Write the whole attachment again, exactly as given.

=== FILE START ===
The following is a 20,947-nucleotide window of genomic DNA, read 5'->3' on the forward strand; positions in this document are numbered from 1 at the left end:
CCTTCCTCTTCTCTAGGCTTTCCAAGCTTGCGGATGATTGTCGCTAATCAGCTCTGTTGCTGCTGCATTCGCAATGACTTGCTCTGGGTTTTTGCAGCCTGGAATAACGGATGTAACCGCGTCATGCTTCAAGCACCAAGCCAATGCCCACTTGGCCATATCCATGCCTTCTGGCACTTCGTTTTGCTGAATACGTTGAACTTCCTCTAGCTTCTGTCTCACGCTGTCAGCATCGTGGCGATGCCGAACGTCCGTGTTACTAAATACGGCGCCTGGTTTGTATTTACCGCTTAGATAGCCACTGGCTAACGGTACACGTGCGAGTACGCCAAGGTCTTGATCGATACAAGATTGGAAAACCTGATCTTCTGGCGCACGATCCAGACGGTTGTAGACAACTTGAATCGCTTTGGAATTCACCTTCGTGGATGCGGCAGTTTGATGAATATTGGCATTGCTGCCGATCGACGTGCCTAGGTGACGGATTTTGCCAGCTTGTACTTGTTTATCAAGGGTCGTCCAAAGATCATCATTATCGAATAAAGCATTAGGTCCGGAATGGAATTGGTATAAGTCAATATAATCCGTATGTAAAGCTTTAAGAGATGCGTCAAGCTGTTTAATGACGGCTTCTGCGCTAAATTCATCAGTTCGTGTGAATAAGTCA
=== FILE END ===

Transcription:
The following is a 20,947-nucleotide window of genomic DNA, read 5'->3' on the forward strand; positions in this document are numbered from 1 at the left end:
CCTTCCTCTTCTCTAGGCTTTCCAAGCTTGCGGATGATTGTCGCTAATCAGCTCTGTTGCTGCTGCATTCGCAATGACTTGCTCTGGGTTTTTGCAGCCTGGAATAACGGATGTAACCGCGTCATGCTTCAAGCACCAAGCCAATGCCCACTTGGCCATATCCATGCCTTCTGGCACTTCGTTTTGCTGAATACGTTGAACTTCCTCTAGCTTCTGTCTCACGCTGTCAGCATCGTGGCGATGCCGAACGTCCGTGTTACTAAATACGGCGCCTGGTTTGTATTTACCGCTTAGATAGCCACTGGCTAACGGTACACGTGCGAGTACGCCAAGGTCTTGATCGATACAAGATTGGAAAACCTGATCTTCTGGCGCACGATCCAGACGGTTGTAGACAACTTGAATCGCTTTGGAATTCACCTTCGTGGATGCGGCAGTTTGATGAATATTGGCATTGCTGCCGATCGACGTGCCTAGGTGACGGATTTTGCCAGCTTGTACTTGTTTATCAAGGGTCGTCCAAAGATCATCATTATCGAATAAAGCATTAGGTCCGGAATGGAATTGGTATAAGTCAATATAATCCGTATGTAAAGCTTTAAGAGATGCGTCAAGCTGTTTAATGACGGCTTCTGCGCTAAATTCATCAGTTCGTGTGAATAAGTCA